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Plant Ecology

, Volume 196, Issue 1, pp 61–83 | Cite as

Diversity of forest vegetation across a strong gradient of climatic continentality: Western Sayan Mountains, southern Siberia

  • Milan ChytrýEmail author
  • Jiří Danihelka
  • Svatava Kubešová
  • Pavel Lustyk
  • Nikolai Ermakov
  • Michal Hájek
  • Petra Hájková
  • Martin Kočí
  • Zdenka Otýpková
  • Jan Roleček
  • Marcela Řezníčková
  • Petr Šmarda
  • Milan Valachovič
  • Denis Popov
  • Ivan Pišút
Article

Abstract

Southern Siberian mountain ranges encompass strong climatic contrasts from the relatively oceanic northern foothills to strongly continental intermountain basins in the south. Landscape-scale climatic differences create vegetation patterns, which are analogous to the broad-scale vegetation zonation over large areas of northern Eurasia. In their southern, continental areas, these mountains harbour forest types which potentially resemble the full-glacial forests recently reconstructed for Central Europe. To identify forest vegetation–environment relationships in the southern Siberian mountain ranges, forest vegetation of the Western Sayan Mountains was sampled on a 280 km transect running from the northern foothills with oceanic climatic features to the continental Central Tuvinian Basin in the south. Based on the species composition, vegetation was classified into hemiboreal forests, occurring at drier and summer-warm sites with high-pH soil, and taiga, occurring at wetter, summer-cool sites with acidic soil. Hemiboreal forests included Betula pendula-Pinus sylvestris mesic forest, Larix sibirica dry forest and Pinus sylvestris dry forest. Taiga included Abies sibirica-Betula pendula wet forest, Abies sibirica-Pinus sibirica mesic forest and Pinus sibirica-Picea obovata continental forest. Hemiboreal forests were richer in vascular plant species, while taiga was richer in ground-dwelling cryptogams. Vegetation–environment relationships were analysed by indirect and direct ordination. Winter and summer temperatures and precipitation exerted a dominant influence on species composition. Soil pH was also an important correlate of species composition, but this factor itself was probably controlled by precipitation. At a more local scale, the main source of variation in species composition was topography, producing landscape patterns of contrasting plant communities on slopes of different aspects and valley bottoms. The response of tree species to major environmental factors was expressed with Huisman–Olff–Fresco models. Larix sibirica appeared to be most resistant to drought and winter frosts, Pinus sibirica was adapted to low temperatures both in winter and summer, and Picea obovata had an intermediate response to climate. Betula pendula, Pinus sylvestris and Populus tremula were associated with the warmest sites with intermediate precipitation, while Abies sibirica was the most moisture-demanding species, sensitive to deep winter frosts.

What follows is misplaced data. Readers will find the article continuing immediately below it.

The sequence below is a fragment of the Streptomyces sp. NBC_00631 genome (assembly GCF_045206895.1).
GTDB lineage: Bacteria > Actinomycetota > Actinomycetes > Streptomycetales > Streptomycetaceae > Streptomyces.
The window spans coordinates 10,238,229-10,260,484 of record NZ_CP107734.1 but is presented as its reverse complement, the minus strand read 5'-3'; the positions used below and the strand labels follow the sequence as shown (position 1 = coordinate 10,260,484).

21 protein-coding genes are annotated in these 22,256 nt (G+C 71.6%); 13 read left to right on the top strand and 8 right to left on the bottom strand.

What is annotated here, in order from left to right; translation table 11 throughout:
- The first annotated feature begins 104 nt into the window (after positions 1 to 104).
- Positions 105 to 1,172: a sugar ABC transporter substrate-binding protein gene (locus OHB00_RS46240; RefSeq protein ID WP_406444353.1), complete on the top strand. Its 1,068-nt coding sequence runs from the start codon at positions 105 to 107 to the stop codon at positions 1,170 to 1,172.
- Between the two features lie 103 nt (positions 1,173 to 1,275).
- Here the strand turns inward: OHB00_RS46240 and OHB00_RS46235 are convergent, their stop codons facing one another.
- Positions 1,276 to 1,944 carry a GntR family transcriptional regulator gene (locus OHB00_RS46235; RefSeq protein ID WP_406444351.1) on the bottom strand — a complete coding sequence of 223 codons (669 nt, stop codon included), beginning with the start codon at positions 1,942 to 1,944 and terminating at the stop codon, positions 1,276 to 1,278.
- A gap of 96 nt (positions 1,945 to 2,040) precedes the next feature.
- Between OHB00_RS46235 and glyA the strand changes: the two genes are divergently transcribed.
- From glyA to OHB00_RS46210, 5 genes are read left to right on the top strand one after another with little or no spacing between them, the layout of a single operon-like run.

Keywords

Classification Hemiboreal forest Ordination Soil pH Species response curve Taiga Vegetation–environment relationships 

Notes

Acknowledgements

We thank David Zelený and Lubomír Tichý for software implementation of the HOF method and the local staff of our expeditions for their extensive support during the fieldwork. Our herbarium specimens were revised by Dirk Albach (Veronica), Libor Ekrt (pteridophytes), Nikolai Friesen (Allium and Delphinium), Jan Kirschner (Juncaceae), Jaroslav Koblížek (Salix), Marina Olonova (Poa), Radomír Řepka (Carex) and Jiří Soják (Potentilla). This research was supported by grant no. IAA6163303 from the Grant Agency of the Academy of Sciences of the Czech Republic and long-term research plans MSM0021622416 and AVOZ60050516; N. Ermakov was also supported by grant RFBR 06-04-48971.

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Copyright information

© Springer Science+Business Media B.V. 2007

Authors and Affiliations

  • Milan Chytrý
    • 1
    Email author
  • Jiří Danihelka
    • 1
    • 2
  • Svatava Kubešová
    • 1
    • 3
  • Pavel Lustyk
    • 1
  • Nikolai Ermakov
    • 4
  • Michal Hájek
    • 1
    • 2
  • Petra Hájková
    • 1
    • 2
  • Martin Kočí
    • 1
  • Zdenka Otýpková
    • 1
  • Jan Roleček
    • 1
  • Marcela Řezníčková
    • 1
  • Petr Šmarda
    • 1
  • Milan Valachovič
    • 5
  • Denis Popov
    • 6
  • Ivan Pišút
    • 5
  1. 1.Department of Botany and ZoologyMasaryk UniversityBrnoCzech Republic
  2. 2.Institute of BotanyAcademy of Sciences of the Czech RepublicBrnoCzech Republic
  3. 3.Department of BotanyMoravian MuseumBrnoCzech Republic
  4. 4.Central Siberian Botanical GardenRussian Academy of SciencesNovosibirskRussia
  5. 5.Institute of BotanySlovak Academy of SciencesBratislavaSlovakia
  6. 6.Institute of Cytology and GeneticsRussian Academy of SciencesNovosibirskRussia

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